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Thread: Listeria from gardening

  1. #1
    Join Date
    Aug 2012
    Posts
    224

    Listeria from gardening

    Hi all
    Recently I've got really into gardening which seems to help me chill out and help s my health anxiety. The trouble is I heard about someone dying from listeria when Inwas listened nh to a gardening programme and now I'm worried.
    A couple of weeks ago I was doing some weeding and always wear gloves but felt a prick above my glove and a thorn from a rose bush had just grazed my skin. I didn't realise what had happened for 5 mins but then went inside and washed the wound with an antibacterial soap and squeezed it to try and get it to bleed out. I then put some savlon on it and a plaster. It's healed fine as it was so minor but now I'm worried I could get listeria as you can sometimes go 2 months before getting symptoms.
    I really thought my HA was getting better too.
    Thanks all,
    Nighttime Pacer

  2. #2
    Join Date
    Feb 2017
    Posts
    354

    Re: Listeria from gardening

    I thought Listeria was a foodborne illness? I googled this (in a reasonable way) and found these two reassuring items from a case report:

    "Cutaneous listeriosis is rare, and its frequency is hard to determine."

    "The papulopustular or papulovesicular rash that occurs is most often self-limited, and full recovery without antibiotic treatment is usual."

    So we're talking about something that is rare and usually doesn't even have to be treated with antibiotics. This case on the gardening program has to be some kind of worst case scenario.

    I get stabbed all the time by the roses in my garden. When you look in at my arms in florescent light, the scars look like tic-tac-toe grids. Last summer I had a thorn in my finger that was so deep, I had to go to the walk-in clinic to have it removed. It's noteworthy that even after digging this thorn out of my finger, the doctor didn't feel a need to prescribe antibiotics.

  3. #3
    Join Date
    Aug 2012
    Posts
    224

    Re: Listeria from gardening

    Hey Sparky
    Thanks for that I feel reassured.
    I think the trouble is there's always a worst case scenario if you search hard enough!
    More gardening less searching in future I think.
    Cheers
    Nighttime pacer

  4. #4
    Join Date
    Mar 2014
    Posts
    26,259

    Re: Listeria from gardening

    My dad was a landscape gardener for over 40 years and still does some part time work now. He used to frequently have scratches & cuts all up his arms from working in bushes/fields, as did everyone who worked with him, and they were all fine.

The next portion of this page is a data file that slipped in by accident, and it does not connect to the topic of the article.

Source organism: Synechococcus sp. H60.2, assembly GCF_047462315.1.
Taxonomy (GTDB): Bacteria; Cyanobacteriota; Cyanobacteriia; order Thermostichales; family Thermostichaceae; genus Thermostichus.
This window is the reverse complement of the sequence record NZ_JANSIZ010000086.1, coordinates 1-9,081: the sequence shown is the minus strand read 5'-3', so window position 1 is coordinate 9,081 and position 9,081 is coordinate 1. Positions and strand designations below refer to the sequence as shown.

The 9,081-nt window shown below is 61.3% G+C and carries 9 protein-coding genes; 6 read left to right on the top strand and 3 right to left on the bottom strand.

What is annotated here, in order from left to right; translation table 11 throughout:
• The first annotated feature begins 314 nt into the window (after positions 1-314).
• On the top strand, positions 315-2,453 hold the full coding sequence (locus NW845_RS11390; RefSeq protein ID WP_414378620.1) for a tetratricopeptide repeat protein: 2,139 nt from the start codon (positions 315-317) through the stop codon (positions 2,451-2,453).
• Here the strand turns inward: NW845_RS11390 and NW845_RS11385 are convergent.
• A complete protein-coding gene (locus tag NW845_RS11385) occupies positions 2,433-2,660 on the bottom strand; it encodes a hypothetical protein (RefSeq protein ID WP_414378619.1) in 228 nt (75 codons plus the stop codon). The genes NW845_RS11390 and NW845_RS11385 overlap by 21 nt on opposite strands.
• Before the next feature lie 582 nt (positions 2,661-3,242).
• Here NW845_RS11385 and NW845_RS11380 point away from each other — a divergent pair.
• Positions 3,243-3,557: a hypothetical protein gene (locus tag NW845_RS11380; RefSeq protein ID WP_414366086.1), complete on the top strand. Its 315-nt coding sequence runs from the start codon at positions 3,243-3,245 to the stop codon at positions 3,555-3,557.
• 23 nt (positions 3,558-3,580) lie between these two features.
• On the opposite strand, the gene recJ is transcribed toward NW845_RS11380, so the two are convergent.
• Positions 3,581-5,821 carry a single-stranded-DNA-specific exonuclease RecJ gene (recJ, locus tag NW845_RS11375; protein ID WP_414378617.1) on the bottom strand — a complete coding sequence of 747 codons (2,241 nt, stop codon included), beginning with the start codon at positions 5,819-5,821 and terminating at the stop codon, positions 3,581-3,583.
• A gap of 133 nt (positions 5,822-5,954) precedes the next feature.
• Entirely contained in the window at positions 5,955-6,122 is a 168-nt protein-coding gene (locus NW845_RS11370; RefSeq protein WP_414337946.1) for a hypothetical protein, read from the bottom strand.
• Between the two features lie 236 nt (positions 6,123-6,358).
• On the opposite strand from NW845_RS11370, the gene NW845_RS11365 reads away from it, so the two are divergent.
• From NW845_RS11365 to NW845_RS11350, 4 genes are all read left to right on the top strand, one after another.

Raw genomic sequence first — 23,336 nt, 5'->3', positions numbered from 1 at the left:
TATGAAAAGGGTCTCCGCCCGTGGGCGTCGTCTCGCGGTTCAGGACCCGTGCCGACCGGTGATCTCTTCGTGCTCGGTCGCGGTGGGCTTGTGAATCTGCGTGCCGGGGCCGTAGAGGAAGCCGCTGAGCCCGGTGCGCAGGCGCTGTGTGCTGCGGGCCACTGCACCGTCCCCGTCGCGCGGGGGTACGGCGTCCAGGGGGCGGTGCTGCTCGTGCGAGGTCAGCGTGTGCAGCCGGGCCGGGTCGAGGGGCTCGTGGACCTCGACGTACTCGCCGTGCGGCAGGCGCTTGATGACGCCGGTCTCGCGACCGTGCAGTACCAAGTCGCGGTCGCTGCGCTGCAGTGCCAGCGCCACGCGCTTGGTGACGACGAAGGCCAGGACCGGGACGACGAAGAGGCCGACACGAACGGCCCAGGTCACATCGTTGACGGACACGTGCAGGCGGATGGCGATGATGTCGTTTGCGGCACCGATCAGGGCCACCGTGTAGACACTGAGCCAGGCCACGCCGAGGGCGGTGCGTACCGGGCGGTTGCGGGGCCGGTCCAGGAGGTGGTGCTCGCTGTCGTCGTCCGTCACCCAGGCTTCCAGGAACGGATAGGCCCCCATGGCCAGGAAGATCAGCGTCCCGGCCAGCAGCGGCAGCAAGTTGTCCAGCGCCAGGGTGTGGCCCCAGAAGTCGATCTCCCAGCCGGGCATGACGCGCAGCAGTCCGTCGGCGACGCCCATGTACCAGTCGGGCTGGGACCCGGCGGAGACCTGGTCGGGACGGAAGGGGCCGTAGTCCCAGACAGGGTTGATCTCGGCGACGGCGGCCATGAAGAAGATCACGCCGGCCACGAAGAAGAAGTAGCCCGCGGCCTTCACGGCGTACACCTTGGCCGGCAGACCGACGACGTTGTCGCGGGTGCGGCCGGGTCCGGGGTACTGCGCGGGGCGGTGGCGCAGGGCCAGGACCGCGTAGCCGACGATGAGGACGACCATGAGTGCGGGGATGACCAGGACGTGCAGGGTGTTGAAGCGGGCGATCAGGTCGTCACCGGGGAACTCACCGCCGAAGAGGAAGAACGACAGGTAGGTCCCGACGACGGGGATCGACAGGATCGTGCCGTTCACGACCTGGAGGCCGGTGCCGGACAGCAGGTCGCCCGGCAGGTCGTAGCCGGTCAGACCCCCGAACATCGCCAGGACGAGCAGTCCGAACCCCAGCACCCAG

Given how common it is to get a cut or scratch from gardening if this was an issue it would be a safety advice thing to minimise cuts & scratches yet you will rarely hear of it outside of something isolated, like your programme, or if you go trawling for the rare.
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  5. #5
    Join Date
    Feb 2017
    Posts
    354

    Re: Listeria from gardening

    I was going to add that the patient in the case report I was looking at recovered just fine, without antibiotic treatment. The reason the doctor was writing a case report was because Listeria from gardening is so rare, just seeing a case is noteworthy. The case report was basically the doctor saying "I actually saw a case of Listeria from gardening in my practice, can you believe it? Here's some background for you docs who have never seen this at all."

  6. #6

    Re: Listeria from gardening

    I find it strange because I looked for some fertilizer for the flowers in the garden, and when I bought the best fertilizer for knockout roses, it said that it might have some bacteria that are not very good for human organisms. And after I read this a little bit, I'm afraid to go to the back garden and not have this bacteria and get sick. I read it on the internet, and many people said it was dangerous and we need to be careful about it. Did you guys have this bacteria?
    Last edited by millifelk; 27-10-21 at 10:43.

  7. #7
    Join Date
    Jun 2021
    Posts
    54

    Re: Listeria from gardening

    Un-fun fact: We think of listeria as foodborne, but it's really dirt-borne; it's readily found in soil and dirty water in particular. Nowadays, when it gets into the food chain, it's usually via contaminated water. Sometimes still actual dirt.

    Yet despite the commonness of both dirt and water out there in the world, fatal listeria -- or even listeria that gets to the point where it needs treatment -- is pretty darn rare.

    More important question for gardening: Are you up to date on your tetanus vaccinations? I believe you need a booster every 10 years!

    (as you know, you're utterly fine. Best of luck to your garden, though. What's your favorite thing to grow? I'm a annual/biannual tender flower person + rosarian, myself. And I like root veggies and bush beans. Not enough space for more at present!)

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